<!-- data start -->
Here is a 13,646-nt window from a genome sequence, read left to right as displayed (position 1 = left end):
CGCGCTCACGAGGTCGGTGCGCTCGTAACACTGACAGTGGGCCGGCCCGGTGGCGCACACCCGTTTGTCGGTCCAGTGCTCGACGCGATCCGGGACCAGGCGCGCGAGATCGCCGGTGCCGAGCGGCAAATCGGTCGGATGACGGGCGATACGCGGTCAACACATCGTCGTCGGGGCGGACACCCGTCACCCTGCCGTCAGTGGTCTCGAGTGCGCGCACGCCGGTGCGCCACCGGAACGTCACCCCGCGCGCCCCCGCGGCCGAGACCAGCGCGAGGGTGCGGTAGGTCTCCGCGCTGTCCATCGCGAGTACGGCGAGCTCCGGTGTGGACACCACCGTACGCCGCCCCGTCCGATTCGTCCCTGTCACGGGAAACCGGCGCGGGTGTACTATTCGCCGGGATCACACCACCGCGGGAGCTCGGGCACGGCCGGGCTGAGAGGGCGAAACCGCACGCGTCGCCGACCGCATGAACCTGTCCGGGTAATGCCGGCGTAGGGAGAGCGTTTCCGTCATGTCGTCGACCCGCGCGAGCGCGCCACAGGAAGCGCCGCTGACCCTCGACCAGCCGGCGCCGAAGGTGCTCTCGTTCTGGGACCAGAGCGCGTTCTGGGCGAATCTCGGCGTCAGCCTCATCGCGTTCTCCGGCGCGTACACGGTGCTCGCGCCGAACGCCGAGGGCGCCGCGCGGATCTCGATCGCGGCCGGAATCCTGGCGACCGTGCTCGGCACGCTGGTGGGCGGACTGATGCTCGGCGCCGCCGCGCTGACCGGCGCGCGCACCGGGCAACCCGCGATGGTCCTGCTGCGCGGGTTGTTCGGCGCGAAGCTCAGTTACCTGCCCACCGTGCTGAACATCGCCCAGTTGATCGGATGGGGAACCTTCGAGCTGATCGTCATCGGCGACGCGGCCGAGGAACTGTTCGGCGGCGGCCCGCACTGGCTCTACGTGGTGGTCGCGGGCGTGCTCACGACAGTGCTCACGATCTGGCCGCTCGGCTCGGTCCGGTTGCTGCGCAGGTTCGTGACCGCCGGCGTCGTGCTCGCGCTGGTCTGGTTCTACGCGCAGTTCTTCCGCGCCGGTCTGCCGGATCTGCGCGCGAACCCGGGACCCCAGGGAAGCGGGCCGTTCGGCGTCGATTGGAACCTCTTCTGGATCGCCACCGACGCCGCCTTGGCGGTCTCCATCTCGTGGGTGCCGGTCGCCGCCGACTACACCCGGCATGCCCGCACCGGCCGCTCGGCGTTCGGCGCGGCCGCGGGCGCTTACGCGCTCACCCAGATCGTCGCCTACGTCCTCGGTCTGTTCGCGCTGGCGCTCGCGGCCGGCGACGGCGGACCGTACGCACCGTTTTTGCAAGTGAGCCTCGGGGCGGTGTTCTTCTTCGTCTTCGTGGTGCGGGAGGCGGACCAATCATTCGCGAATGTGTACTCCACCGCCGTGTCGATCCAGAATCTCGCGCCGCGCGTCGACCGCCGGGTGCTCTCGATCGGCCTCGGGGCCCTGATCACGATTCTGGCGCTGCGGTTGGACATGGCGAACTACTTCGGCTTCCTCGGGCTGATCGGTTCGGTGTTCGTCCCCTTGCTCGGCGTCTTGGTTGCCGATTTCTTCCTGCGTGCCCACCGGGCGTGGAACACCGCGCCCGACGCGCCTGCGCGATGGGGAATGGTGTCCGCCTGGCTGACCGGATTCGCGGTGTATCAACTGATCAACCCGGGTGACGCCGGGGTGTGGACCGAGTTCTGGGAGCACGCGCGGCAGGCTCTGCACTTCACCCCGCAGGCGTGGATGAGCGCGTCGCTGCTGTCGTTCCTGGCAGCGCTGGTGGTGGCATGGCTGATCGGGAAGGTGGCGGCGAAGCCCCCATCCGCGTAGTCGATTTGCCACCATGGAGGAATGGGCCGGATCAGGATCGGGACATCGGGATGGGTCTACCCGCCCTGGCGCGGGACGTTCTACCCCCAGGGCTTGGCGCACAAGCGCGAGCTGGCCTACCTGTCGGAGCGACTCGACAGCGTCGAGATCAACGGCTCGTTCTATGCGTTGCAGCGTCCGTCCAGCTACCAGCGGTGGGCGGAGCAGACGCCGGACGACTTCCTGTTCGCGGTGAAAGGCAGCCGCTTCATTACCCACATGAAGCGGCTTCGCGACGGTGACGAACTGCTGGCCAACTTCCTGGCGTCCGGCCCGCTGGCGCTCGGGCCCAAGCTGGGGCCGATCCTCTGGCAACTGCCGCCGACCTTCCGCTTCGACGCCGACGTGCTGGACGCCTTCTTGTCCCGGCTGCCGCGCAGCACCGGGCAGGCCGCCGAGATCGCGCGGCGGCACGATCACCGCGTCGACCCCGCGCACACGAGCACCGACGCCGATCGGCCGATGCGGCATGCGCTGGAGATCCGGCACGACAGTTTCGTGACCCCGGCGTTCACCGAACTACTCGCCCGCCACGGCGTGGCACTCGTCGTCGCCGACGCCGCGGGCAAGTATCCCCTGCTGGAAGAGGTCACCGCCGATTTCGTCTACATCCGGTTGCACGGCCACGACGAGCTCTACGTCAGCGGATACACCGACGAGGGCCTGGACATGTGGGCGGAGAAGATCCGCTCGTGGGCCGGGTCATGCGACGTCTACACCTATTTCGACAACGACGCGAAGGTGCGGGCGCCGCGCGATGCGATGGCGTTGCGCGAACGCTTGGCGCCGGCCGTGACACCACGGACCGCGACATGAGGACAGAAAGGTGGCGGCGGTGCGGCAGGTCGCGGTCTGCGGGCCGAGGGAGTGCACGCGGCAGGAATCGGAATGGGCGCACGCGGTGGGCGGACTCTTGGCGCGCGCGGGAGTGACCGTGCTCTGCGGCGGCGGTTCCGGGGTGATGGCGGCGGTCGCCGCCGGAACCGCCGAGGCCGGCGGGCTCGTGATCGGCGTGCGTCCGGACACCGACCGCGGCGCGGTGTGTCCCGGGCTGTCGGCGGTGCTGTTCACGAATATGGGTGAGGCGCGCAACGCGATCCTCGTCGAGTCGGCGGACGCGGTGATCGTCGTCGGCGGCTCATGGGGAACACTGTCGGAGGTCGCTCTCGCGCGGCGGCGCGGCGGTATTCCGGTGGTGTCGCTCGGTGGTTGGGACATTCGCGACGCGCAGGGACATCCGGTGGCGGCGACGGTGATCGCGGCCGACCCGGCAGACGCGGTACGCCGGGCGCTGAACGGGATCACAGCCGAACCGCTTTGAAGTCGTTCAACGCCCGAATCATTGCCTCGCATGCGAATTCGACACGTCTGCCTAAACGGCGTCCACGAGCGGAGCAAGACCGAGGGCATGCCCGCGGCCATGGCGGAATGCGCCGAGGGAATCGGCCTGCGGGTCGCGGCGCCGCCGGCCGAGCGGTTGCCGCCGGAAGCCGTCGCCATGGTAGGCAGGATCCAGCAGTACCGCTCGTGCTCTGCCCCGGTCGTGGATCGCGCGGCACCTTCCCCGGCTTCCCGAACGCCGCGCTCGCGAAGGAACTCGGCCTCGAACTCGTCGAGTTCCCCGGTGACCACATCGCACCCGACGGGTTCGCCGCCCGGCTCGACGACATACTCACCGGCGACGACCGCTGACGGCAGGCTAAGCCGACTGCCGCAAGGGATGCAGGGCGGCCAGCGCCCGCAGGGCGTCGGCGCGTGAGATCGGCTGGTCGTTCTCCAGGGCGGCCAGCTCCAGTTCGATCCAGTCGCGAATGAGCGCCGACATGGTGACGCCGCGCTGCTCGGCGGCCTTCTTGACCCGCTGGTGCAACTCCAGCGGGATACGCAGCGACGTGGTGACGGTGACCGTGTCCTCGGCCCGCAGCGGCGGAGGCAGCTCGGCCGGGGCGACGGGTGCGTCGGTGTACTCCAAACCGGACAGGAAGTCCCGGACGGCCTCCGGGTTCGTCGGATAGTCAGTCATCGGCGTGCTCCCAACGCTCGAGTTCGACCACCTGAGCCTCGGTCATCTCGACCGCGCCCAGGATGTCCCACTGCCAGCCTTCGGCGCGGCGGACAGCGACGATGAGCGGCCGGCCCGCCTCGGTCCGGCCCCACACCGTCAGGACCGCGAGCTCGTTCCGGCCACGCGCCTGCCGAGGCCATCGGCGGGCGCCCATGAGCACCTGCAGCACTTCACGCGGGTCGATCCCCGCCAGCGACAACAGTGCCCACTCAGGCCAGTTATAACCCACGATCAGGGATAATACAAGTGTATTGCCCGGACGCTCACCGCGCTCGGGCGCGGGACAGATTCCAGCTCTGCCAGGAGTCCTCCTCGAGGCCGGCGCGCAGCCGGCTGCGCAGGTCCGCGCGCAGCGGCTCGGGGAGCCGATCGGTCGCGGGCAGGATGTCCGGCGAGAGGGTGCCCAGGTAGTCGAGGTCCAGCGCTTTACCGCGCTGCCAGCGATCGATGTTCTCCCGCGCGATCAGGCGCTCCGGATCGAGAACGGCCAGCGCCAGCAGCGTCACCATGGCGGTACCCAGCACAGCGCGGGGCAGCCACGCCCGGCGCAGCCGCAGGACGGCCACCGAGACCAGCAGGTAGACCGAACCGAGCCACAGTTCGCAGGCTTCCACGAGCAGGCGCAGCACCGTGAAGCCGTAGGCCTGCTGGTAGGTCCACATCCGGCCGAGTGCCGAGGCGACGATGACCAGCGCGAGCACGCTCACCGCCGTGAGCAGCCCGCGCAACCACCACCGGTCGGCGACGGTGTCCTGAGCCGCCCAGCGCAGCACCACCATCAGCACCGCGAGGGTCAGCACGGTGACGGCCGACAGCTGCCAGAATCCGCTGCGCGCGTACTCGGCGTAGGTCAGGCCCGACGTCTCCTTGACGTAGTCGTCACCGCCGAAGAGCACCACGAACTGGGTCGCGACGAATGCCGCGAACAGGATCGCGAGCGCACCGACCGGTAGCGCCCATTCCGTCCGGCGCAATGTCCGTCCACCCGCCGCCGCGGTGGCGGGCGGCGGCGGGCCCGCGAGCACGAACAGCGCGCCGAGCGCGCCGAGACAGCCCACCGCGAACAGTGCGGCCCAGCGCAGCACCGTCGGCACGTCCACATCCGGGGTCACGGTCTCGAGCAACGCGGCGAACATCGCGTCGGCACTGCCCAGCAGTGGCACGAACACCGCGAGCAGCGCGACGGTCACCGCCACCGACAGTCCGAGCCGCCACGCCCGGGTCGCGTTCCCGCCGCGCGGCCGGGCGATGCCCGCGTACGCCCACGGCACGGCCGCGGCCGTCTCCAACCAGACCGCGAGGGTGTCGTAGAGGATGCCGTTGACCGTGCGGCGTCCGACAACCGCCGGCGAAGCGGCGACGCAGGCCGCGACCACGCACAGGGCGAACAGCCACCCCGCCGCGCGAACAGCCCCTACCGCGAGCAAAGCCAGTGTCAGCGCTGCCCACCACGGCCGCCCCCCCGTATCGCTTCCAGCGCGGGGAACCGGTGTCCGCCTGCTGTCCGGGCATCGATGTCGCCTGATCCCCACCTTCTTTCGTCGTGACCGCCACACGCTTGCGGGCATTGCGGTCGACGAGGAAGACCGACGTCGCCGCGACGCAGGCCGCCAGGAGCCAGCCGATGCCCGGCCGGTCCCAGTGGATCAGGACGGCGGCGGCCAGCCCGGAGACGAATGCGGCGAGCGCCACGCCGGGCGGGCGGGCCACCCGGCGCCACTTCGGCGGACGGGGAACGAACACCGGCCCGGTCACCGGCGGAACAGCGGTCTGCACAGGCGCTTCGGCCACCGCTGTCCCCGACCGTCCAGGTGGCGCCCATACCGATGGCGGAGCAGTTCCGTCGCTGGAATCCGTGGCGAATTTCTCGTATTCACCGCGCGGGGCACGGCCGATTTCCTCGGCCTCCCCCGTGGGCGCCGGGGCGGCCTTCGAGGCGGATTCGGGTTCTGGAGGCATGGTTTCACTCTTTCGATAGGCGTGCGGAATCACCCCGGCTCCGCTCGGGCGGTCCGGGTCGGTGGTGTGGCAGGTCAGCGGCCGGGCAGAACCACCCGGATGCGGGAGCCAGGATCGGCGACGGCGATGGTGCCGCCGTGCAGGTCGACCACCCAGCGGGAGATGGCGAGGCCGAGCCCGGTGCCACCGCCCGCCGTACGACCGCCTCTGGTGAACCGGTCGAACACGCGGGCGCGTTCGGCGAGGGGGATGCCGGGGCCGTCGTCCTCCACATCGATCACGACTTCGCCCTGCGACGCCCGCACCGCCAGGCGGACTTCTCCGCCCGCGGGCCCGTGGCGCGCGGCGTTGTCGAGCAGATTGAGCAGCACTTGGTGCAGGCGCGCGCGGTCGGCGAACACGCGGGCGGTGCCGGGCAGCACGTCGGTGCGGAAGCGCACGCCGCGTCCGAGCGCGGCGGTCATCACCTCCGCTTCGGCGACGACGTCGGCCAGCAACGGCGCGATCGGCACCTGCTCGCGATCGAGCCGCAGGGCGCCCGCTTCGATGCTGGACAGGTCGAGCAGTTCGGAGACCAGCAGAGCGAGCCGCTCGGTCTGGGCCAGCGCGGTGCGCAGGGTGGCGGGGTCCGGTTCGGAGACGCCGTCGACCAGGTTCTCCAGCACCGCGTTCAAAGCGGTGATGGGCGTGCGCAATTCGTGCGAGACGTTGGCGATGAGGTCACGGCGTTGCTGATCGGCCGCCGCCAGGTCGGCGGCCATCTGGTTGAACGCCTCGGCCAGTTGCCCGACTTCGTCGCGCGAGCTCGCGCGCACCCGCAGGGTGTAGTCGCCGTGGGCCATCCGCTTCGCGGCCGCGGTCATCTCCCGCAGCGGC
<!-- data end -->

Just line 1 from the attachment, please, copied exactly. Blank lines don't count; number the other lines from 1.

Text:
Here is a 13,646-nt window from a genome sequence, read left to right as displayed (position 1 = left end):